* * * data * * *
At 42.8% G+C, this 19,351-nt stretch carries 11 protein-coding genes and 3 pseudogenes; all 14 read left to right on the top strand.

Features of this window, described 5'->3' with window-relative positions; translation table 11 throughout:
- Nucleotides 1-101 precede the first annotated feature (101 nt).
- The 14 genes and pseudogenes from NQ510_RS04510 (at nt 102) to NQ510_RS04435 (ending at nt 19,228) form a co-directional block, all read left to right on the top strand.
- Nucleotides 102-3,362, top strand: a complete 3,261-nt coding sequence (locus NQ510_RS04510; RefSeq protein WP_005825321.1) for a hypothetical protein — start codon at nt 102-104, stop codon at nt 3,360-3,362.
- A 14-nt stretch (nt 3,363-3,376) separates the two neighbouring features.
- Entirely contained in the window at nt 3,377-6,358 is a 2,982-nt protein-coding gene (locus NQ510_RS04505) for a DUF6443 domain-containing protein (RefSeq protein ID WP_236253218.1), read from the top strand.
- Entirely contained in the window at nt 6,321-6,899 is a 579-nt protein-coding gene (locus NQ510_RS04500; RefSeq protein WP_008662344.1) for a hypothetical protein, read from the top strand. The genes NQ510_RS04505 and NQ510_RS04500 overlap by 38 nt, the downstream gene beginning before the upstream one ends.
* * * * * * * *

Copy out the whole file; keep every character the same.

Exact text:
At 42.8% G+C, this 19,351-nt stretch carries 11 protein-coding genes and 3 pseudogenes; all 14 read left to right on the top strand.

Features of this window, described 5'->3' with window-relative positions; translation table 11 throughout:
- Nucleotides 1-101 precede the first annotated feature (101 nt).
- The 14 genes and pseudogenes from NQ510_RS04510 (at nt 102) to NQ510_RS04435 (ending at nt 19,228) form a co-directional block, all read left to right on the top strand.
- Nucleotides 102-3,362, top strand: a complete 3,261-nt coding sequence (locus NQ510_RS04510; RefSeq protein WP_005825321.1) for a hypothetical protein — start codon at nt 102-104, stop codon at nt 3,360-3,362.
- A 14-nt stretch (nt 3,363-3,376) separates the two neighbouring features.
- Entirely contained in the window at nt 3,377-6,358 is a 2,982-nt protein-coding gene (locus NQ510_RS04505) for a DUF6443 domain-containing protein (RefSeq protein ID WP_236253218.1), read from the top strand.
- Entirely contained in the window at nt 6,321-6,899 is a 579-nt protein-coding gene (locus NQ510_RS04500; RefSeq protein WP_008662344.1) for a hypothetical protein, read from the top strand. The genes NQ510_RS04505 and NQ510_RS04500 overlap by 38 nt, the downstream gene beginning before the upstream one ends.